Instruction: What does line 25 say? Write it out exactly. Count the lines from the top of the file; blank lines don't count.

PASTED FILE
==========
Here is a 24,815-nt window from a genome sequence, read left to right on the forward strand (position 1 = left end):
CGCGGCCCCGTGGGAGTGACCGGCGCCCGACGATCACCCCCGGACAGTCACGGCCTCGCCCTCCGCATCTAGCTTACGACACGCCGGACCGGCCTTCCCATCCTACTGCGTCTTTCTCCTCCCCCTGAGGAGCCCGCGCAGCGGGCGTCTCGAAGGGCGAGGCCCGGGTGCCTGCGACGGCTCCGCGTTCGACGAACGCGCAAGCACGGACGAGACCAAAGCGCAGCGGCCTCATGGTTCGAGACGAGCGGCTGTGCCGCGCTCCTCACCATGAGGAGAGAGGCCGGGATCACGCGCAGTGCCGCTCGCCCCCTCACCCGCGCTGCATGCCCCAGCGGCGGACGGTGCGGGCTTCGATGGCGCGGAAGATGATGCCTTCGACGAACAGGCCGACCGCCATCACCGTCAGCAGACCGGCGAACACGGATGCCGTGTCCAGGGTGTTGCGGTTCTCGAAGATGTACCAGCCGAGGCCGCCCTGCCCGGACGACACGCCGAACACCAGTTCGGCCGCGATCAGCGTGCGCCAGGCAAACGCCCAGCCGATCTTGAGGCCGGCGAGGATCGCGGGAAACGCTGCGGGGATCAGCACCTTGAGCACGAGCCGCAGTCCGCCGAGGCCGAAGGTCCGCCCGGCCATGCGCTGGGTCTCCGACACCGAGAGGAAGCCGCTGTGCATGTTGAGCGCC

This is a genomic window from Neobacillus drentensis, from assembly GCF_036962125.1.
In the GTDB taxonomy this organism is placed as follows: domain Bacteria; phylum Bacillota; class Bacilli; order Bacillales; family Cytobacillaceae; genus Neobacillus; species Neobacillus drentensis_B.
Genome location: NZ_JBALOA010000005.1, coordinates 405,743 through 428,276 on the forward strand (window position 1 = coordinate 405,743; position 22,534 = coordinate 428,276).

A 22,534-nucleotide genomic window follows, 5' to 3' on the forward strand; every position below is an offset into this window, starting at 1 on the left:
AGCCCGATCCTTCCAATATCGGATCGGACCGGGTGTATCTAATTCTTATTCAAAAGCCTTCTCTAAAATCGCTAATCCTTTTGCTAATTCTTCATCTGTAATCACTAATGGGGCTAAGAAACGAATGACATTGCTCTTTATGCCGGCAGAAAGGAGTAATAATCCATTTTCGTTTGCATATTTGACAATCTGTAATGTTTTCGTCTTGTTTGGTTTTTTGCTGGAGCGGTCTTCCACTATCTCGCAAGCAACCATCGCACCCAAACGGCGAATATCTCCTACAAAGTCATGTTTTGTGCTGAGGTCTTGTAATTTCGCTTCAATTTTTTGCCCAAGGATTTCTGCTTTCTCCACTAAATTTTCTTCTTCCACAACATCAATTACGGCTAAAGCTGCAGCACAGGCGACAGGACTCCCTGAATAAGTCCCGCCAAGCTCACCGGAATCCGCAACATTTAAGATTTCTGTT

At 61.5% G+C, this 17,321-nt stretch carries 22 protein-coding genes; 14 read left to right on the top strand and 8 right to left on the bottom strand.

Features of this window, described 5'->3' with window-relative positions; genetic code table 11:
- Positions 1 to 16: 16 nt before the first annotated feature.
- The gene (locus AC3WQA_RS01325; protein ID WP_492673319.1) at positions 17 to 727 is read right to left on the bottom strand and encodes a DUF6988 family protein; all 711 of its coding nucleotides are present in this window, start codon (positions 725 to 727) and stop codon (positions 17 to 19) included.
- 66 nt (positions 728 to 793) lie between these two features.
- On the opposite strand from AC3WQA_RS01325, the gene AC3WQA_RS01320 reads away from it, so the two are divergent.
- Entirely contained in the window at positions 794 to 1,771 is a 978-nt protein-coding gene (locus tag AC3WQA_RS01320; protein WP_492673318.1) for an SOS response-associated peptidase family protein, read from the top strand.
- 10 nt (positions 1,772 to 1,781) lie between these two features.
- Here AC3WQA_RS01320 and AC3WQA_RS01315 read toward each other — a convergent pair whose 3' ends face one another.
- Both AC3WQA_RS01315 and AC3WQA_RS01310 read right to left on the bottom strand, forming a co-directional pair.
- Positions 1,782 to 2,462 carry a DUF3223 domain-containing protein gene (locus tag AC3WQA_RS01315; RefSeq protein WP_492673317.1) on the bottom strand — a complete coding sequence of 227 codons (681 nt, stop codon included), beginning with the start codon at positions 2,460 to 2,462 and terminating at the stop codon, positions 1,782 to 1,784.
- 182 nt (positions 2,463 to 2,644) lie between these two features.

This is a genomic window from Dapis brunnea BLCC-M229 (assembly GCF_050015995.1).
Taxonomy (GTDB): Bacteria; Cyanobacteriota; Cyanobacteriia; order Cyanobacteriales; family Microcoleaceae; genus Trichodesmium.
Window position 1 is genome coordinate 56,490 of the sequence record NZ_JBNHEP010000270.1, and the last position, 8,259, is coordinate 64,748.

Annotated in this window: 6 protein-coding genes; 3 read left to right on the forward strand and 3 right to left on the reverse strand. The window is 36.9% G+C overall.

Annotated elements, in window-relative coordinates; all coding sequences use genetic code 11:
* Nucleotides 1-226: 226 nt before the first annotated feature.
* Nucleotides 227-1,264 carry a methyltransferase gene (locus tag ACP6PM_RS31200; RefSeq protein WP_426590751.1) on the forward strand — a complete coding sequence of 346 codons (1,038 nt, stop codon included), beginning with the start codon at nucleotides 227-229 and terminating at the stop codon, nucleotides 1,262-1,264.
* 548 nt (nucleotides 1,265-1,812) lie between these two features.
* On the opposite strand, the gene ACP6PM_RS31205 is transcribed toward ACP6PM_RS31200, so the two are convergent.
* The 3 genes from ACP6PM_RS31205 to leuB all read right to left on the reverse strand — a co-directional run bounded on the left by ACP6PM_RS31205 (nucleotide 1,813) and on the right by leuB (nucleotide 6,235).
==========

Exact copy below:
* Nucleotides 1-226: 226 nt before the first annotated feature.